Data center consolidation is a key strategy in the Federal IT playbook. The Obama administration is betting on consolidation to reduce costs, lower energy consumption, improve IT security, and enable the shift to more efficient computing platforms, such as cloud computing. But how do Federal IT professionals and systems integrators view the Federal Data Center Consolidation Initiative guidance, key pain points, and recommendations? How realistic are the expectations? Are the goals attainable? Will Feds get to the finish line?
In February 2010, the Office of Management and Budget (OMB) issued its Data Center Consolidation Directive to reduce the then identified 1,100 Federal data centers. Eight months later, the reported data center population grew to 2,094. Under OMB’s direction, Federal agencies are working to cure their data center addiction to save energy and money, improve IT security, shift to more efficient computing platforms, and enable the data center workforce to focus on strategic IT initiatives. MeriTalk surveyed 200 Federal IT managers to gauge consolidation status, examine agency strategies, and share lessons learned.
On April 12, 2011, Senator Carper (D-Del.), chair of the Senate Federal Financial Management, Government Information, Federal Services, and International Security Subcommittee, held a hearing on Vivek Kundra’s 25 Point Implementation Plan to Reform Federal Information Technology Management. MeriTalk testified and provided the Federal IT community’s perspective on the plan’s desirability and executability to Senator Carper and the Subcommittee.
The Federal move to the cloud is on. As of December 9, 2010, OMB requires all agencies to adopt a “Cloud First” policy. Feds must choose a cloud-based solution first if one exists before initiating any new IT program – and must immediately begin transitioning existing applications to the cloud. Further, in February 2011, OMB provided additional direction to accelerate the safe and secure adoption of cloud computing. How many agencies have actually taken this step? How quickly are they progressing?
OMB tasked Federal agencies with eliminating 800 data centers by 2015. How are agencies progressing toward this goal? What are the most meaningful metrics to track data center efficiency? Do agencies have a clear picture of consolidation costs and potential savings? And, importantly, how much have we saved so far?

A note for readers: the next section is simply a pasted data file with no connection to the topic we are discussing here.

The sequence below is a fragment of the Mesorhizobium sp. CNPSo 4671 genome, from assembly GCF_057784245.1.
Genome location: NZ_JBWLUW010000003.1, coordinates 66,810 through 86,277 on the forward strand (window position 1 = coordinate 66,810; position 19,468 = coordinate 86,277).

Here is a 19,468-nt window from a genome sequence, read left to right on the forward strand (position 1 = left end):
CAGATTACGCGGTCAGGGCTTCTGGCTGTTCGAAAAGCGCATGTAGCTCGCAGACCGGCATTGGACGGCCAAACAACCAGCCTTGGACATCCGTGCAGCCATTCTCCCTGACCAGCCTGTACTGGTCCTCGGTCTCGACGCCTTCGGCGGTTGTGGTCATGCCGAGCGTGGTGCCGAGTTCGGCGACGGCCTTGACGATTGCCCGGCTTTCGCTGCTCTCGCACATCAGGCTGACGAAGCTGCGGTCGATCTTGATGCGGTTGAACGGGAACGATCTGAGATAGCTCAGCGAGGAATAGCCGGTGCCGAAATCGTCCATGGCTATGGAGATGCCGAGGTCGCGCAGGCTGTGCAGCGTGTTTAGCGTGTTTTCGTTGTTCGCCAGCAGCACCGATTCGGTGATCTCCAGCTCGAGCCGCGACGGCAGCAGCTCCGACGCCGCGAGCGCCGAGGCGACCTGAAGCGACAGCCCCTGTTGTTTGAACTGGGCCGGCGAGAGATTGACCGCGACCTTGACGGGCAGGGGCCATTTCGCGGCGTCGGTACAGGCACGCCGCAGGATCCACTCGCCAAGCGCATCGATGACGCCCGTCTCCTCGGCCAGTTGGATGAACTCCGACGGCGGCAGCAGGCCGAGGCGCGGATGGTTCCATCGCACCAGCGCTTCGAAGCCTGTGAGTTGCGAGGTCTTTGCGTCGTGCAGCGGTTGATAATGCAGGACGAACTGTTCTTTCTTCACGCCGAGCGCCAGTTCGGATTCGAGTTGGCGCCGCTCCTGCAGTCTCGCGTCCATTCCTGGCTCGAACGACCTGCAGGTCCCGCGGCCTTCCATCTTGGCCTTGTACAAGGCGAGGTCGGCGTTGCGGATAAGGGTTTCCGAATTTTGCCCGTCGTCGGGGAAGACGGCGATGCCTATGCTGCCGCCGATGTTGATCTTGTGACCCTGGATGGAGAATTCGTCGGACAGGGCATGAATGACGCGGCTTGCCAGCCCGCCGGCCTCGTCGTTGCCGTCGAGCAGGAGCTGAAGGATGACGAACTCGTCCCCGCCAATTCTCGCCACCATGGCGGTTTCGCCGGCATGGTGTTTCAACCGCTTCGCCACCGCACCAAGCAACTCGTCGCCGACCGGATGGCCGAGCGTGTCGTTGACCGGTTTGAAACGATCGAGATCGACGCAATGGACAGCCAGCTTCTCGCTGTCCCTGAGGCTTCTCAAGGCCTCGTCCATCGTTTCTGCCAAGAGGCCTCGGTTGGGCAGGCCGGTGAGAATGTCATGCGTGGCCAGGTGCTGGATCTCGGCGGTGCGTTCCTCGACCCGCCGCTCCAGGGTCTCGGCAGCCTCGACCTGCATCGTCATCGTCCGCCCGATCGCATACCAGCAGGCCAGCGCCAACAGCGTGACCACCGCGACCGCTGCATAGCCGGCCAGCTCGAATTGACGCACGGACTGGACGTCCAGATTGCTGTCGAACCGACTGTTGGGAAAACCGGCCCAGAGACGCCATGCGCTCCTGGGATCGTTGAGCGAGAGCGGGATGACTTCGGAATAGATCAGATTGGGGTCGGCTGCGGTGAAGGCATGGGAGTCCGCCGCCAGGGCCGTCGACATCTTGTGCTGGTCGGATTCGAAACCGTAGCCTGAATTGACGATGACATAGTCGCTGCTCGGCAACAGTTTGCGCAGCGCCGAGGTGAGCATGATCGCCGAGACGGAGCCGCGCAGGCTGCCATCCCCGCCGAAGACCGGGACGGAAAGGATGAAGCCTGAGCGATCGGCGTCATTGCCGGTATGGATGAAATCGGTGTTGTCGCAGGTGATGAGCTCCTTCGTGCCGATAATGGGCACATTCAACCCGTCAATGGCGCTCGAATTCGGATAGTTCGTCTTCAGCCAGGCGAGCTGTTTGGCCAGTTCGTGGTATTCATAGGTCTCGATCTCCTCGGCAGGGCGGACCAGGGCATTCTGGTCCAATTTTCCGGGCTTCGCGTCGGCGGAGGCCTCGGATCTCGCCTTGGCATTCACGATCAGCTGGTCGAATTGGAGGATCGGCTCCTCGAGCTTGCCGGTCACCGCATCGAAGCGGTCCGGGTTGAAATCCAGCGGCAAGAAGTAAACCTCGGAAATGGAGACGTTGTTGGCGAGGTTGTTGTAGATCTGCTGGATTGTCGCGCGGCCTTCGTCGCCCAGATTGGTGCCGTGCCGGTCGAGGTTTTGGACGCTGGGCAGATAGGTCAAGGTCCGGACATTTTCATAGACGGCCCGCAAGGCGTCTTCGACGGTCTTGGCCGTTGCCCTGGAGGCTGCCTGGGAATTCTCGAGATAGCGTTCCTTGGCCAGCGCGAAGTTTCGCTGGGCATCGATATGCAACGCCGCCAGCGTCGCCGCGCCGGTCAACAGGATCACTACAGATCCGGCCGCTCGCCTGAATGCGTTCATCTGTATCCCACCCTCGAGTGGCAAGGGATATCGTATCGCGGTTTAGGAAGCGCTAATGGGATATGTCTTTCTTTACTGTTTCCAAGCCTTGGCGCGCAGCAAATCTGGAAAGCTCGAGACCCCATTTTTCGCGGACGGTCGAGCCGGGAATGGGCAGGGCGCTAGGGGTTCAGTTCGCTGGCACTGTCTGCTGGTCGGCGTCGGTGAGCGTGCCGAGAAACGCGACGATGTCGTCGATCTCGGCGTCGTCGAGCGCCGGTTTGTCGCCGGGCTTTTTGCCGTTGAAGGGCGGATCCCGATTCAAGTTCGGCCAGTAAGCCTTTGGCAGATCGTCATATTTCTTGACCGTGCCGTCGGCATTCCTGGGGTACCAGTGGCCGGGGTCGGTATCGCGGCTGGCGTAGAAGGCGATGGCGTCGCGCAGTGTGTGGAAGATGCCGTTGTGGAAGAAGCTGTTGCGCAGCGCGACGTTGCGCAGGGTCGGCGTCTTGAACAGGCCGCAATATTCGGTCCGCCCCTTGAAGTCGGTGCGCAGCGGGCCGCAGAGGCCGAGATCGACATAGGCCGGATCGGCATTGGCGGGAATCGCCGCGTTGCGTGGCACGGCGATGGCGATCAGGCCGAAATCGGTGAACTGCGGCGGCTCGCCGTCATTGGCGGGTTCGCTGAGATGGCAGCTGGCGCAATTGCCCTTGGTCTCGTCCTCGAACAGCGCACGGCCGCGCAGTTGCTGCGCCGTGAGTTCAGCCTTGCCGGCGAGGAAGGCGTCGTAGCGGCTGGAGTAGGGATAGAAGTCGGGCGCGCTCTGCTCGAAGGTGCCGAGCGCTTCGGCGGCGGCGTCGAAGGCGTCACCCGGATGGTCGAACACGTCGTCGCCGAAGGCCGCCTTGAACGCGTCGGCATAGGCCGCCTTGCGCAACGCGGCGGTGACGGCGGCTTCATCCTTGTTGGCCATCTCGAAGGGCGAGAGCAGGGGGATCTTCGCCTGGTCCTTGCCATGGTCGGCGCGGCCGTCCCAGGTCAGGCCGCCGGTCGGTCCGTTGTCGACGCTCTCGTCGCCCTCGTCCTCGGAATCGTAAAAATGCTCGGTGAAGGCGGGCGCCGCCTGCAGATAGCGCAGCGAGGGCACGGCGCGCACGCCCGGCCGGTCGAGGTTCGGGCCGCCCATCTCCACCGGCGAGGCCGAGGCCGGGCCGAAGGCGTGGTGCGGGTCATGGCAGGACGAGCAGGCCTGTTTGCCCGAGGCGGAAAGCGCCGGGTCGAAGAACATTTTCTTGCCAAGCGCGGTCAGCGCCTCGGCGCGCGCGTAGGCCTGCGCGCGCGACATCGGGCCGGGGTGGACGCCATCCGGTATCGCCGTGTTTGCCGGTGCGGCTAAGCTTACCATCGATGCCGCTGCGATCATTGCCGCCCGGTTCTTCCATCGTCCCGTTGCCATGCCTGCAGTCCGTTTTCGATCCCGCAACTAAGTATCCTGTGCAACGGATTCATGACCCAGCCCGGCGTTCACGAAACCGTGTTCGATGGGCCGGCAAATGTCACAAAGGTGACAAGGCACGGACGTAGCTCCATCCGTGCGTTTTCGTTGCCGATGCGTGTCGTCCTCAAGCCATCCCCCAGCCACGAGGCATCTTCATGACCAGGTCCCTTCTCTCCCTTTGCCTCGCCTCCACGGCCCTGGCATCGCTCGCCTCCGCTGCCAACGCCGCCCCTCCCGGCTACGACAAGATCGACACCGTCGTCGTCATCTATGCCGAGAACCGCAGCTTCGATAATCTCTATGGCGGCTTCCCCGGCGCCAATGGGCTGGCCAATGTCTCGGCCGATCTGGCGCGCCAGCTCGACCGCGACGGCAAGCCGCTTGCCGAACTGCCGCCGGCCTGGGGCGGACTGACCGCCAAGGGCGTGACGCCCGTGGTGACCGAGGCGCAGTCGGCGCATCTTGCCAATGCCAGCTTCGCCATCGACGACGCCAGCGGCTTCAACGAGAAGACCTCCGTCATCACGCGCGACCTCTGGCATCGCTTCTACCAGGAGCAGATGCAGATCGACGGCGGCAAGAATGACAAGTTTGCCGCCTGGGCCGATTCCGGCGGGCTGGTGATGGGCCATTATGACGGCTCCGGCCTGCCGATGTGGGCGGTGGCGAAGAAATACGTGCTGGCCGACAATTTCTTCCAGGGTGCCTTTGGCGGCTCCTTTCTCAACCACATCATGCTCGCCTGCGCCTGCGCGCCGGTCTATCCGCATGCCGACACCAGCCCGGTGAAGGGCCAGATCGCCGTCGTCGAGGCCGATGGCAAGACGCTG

To save money, increase efficiencies, and fund the move to the cloud, the Federal government aims to eliminate 800 data centers by 2015 – with 137 slated for closure this year. In May 2011, MeriTalk and NetApp surveyed 157 Federal IT decision makers to dig deeper into the metrics agencies use to measure consolidation savings and to determine if agencies are increasing efficiency as they consolidate.
With the Office of Management and Budget (OMB) focused on reducing the number of data centers in the Federal government, consolidation is on every agency’s menu. Yet as the Federal government reduces the number of data centers to cut cost, the complexity of the remaining data centers will increase. As the complexity of data centers increases, the cost of managing those data centers also increases – jeopardizing the savings from consolidation.
While data center consolidation is the goal, server virtualization is an important step. So, how are agencies doing? Specifically, what have they virtualized, and what is the unrealized virtualization opportunity? Is the next logical move desktop virtualization? In October 2011, MeriTalk surveyed 302 Federal, state, and local government IT decision makers to understand their aspirations for and barriers to virtualization, as well as what’s next for government virtualization initiatives.
Since the Office of Management and Budget (OMB) launched FDCCI in 2010, agencies have scrambled to meet the 2015 deadline of closing 1,200 data centers. More than halfway to the key date, agencies have found that data center consolidation can save money, boost efficiencies, and free up dollars that can be used for innovation or to fund other programs. But, while agencies are realizing tangible benefits as a result of consolidation, they are challenged to demonstrate quantifiable cost savings.
Federal CIOs are surrounded by data. But more is not always better, and they are searching for ways to better manage the large and growing amounts of structured and unstructured data that their agencies collect and store.